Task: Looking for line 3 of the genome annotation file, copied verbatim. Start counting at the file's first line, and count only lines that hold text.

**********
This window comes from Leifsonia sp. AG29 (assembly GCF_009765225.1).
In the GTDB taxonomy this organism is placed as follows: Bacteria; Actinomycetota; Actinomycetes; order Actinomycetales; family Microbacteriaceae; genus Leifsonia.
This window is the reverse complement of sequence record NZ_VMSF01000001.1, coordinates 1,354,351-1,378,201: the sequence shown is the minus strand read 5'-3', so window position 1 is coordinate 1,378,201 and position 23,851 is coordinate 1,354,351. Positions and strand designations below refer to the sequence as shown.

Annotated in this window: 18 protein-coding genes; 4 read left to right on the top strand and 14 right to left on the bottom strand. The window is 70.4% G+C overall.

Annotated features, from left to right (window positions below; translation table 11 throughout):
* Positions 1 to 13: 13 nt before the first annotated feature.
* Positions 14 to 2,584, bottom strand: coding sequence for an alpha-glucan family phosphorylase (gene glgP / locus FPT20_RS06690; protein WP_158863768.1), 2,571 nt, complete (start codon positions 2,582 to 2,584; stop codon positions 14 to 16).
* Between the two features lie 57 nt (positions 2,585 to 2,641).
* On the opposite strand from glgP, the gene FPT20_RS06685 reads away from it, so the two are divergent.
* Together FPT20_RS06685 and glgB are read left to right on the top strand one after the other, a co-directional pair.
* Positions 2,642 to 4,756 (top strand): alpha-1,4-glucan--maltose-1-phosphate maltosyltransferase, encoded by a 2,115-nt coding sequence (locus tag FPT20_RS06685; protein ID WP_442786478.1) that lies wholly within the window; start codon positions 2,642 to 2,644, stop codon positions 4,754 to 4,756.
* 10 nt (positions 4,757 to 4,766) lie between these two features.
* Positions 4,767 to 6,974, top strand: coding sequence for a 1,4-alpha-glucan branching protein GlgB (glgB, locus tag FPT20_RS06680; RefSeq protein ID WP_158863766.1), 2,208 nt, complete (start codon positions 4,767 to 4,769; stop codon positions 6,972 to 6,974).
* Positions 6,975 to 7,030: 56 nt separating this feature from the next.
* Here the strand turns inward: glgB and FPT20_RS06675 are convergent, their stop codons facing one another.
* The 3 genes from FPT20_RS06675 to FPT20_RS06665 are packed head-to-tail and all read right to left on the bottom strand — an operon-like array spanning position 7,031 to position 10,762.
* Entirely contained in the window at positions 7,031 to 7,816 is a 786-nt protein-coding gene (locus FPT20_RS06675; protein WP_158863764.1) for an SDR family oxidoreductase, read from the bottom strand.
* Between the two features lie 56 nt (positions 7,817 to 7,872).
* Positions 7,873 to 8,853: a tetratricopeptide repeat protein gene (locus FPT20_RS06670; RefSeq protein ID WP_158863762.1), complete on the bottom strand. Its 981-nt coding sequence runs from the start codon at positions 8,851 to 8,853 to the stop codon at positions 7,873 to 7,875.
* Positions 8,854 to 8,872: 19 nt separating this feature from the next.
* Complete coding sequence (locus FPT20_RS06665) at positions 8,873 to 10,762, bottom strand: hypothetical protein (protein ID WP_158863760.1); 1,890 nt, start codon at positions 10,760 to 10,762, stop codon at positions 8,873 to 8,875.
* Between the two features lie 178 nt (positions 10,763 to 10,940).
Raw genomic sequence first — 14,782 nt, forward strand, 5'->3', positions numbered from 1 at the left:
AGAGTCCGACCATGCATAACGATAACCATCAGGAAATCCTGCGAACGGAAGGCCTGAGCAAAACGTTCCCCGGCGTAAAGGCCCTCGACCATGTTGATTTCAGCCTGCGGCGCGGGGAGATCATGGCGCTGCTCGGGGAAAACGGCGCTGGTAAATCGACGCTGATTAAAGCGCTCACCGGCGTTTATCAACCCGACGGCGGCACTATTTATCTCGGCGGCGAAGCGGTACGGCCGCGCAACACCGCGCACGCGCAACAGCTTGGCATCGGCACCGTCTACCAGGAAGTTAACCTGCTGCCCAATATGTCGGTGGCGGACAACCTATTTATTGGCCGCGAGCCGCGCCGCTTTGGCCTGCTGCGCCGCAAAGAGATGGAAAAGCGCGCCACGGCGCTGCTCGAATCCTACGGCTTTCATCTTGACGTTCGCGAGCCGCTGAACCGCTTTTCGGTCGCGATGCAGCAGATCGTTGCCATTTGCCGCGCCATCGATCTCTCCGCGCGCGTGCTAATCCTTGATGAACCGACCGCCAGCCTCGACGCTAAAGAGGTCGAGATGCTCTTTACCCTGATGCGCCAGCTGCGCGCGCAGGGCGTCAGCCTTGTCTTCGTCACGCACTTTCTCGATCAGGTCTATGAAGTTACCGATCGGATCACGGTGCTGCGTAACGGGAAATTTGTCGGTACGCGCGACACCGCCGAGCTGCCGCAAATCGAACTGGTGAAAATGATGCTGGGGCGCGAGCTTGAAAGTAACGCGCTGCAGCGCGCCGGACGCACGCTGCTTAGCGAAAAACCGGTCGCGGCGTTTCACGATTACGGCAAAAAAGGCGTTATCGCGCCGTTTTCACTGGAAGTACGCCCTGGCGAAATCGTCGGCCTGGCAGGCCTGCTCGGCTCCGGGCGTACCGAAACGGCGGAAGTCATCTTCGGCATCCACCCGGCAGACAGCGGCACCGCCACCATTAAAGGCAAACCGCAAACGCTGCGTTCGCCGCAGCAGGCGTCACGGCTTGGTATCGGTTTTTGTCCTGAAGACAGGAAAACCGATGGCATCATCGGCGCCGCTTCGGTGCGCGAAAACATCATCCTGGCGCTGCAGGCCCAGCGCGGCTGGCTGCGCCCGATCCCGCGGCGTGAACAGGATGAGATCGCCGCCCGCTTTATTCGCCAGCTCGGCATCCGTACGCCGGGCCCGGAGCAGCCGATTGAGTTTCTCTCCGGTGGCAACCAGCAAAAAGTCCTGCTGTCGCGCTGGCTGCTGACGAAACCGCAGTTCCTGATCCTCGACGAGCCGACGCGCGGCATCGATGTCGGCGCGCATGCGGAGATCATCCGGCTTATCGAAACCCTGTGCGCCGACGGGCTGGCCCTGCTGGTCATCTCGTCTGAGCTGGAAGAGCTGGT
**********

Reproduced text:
This window is the reverse complement of sequence record NZ_VMSF01000001.1, coordinates 1,354,351-1,378,201: the sequence shown is the minus strand read 5'-3', so window position 1 is coordinate 1,378,201 and position 23,851 is coordinate 1,354,351. Positions and strand designations below refer to the sequence as shown.